Most of the time on August 22 and August 23 was spent packing and moving the Patent Office papers. But papers are relatively compact. Dr. Thornton had no way to move the patent models to safety. Models were as large as one cubic foot, and Thornton said there were then "hundreds" of them. [footnote 4] The patent models were left to their fate in Blodgett's Hotel. Dr. Thornton and his model-maker had been building a musical instrument which Dr. Thornton invented. It is unclear what this instrument was supposed to do, but apparently it imitated a wide variety of traditional instruments. The model, in whatever state of completion it had achieved at the time, was also left to its fate in Blodgett's Hotel.
Dr. Thornton wrote that on Tuesday, August 23, after securing all the public papers committed to his care and sending them to a place of perfect safety, he left his own papers unattended to and accompanied the Secretary of State Colonel James Monroe in reconnoitering the surrounding country, and returned home at midnight. While it seems odd that such an expedition should be led by the Secretary of State, Secretary of War John Armstrong was generally believed to be incompetent for the job, refused to admit that the British might invade Washington, and resigned soon after the British invasion of Washington. James Monroe then became both Secretary of State and Secretary of War. The rapid departure, shall we say rout, of the local militia from the engagement with the British at Bladensburg, Maryland, on Wednesday, August 24, was derided by the local residents as the Bladensburg Races. Only Navy and Marine troops under Commodore Joshua Barney distinguished themselves.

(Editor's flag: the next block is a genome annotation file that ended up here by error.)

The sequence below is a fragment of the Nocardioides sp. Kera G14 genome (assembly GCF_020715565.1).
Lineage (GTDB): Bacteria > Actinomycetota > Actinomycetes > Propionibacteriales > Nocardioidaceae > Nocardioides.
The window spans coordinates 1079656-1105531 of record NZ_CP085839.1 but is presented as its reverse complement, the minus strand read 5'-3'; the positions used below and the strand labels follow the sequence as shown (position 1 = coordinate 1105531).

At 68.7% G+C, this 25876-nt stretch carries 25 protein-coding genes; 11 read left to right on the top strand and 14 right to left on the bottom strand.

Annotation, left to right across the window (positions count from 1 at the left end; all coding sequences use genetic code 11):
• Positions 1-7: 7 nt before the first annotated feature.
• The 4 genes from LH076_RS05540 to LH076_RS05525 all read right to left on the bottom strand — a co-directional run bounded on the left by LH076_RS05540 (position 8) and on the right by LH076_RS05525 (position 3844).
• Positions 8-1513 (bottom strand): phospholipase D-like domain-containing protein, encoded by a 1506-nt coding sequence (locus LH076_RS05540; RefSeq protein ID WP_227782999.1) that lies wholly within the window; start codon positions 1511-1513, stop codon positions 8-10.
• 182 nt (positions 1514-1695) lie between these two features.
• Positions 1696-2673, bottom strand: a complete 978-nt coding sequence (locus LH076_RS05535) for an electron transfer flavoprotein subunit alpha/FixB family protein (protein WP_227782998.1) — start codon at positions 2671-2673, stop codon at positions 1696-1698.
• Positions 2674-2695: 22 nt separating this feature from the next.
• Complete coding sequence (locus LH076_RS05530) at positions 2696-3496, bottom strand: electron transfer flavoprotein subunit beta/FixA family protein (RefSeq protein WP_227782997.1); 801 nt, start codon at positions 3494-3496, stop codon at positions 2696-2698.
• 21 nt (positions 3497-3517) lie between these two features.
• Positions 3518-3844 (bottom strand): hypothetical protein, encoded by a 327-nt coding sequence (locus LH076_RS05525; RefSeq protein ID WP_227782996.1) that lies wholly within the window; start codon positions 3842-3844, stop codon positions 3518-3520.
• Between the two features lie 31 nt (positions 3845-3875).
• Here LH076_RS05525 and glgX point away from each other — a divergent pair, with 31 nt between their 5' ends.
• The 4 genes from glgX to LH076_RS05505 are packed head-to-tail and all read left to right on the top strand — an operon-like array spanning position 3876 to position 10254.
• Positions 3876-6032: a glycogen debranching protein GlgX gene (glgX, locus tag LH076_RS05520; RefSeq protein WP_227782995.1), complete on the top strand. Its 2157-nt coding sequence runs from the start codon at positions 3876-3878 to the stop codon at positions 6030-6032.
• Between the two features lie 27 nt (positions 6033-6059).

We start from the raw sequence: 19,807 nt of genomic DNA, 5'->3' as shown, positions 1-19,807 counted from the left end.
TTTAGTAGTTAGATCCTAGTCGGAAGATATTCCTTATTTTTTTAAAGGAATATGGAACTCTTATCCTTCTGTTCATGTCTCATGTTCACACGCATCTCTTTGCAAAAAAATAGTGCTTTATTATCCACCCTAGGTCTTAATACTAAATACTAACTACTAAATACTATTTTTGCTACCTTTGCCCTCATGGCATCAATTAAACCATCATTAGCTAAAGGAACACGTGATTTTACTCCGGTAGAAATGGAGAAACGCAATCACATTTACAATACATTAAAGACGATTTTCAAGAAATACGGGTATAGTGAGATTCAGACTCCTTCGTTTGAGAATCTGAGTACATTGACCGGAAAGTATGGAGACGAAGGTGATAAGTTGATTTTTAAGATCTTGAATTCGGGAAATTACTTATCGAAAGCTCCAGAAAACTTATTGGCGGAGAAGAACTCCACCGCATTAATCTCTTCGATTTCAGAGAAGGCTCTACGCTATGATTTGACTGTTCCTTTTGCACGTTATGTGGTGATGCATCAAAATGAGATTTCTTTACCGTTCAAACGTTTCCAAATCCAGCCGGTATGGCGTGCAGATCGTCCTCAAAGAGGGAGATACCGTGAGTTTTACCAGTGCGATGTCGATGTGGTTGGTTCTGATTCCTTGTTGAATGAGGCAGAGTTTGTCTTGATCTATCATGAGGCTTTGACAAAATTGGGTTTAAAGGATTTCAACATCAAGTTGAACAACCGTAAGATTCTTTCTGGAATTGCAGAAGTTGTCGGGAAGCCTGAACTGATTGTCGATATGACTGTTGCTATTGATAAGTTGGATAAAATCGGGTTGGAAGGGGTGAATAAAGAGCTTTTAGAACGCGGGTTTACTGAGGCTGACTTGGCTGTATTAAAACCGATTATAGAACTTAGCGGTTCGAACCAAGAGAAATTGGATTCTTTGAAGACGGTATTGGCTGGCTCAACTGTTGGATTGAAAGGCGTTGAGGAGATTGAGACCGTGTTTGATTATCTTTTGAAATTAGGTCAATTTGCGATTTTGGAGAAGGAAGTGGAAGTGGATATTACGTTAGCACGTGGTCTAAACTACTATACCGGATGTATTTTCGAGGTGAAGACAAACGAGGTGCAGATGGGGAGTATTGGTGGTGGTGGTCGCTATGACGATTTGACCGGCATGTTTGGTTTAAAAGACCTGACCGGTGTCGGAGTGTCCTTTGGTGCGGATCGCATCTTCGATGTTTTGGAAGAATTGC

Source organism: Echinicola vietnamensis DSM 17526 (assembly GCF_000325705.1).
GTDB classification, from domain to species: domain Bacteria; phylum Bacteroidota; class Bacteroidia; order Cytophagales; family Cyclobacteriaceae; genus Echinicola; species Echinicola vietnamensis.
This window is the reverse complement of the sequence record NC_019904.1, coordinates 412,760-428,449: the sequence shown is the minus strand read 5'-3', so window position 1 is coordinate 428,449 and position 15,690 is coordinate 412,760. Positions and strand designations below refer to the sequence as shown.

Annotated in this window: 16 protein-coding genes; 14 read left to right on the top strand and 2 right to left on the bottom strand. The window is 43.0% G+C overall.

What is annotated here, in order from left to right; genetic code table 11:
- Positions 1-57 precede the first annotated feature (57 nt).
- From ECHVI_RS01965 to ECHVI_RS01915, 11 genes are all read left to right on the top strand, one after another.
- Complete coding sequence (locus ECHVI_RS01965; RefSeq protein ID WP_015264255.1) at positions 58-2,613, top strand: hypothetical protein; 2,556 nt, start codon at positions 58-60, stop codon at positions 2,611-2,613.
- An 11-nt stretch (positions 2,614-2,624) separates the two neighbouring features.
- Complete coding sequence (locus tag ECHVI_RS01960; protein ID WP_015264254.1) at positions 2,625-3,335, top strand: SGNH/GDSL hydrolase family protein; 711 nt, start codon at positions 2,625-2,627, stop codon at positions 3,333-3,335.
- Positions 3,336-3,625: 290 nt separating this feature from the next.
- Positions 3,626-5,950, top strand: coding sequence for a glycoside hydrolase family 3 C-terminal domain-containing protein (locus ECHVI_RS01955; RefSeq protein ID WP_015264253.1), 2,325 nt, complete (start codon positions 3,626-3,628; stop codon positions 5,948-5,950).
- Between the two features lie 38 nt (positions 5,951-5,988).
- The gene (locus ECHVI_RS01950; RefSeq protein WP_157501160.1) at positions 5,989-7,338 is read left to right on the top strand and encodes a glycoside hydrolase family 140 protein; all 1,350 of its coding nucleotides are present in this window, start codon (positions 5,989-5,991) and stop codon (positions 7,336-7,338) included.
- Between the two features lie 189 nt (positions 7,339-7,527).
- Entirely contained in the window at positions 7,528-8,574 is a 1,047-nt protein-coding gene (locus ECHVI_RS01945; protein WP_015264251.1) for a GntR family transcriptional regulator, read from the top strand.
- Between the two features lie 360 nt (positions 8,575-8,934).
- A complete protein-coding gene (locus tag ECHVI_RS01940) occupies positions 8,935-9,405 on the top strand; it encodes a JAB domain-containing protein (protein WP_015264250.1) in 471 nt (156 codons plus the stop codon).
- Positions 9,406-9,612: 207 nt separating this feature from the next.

On August 24, Thornton moved his family with the retreating army from the city of Washington to Georgetown. That night, he observed the fires set by the British burning the public buildings of Washington. While having breakfast in Georgetown on Thursday, August 25, he was told that the British were preparing to burn the War Office and Blodgett's Hotel. He rode over to Washington to try to save his musical instrument. He arrived in time to see the War Office burned. Along with Thomas Nicholson, George Lyon and two others, Thornton approached Major Waters, who was awaiting the command of Colonel Timothy Jones to burn Blodgett's Hotel. There were 150 [Pg 66] soldiers [footnote 5] marching toward Blodgett's Hotel to do the job. Thornton asked Major Waters if he could remove his musical instrument and was told that it was not the British intention to destroy any private property and that he could remove any private property from the building.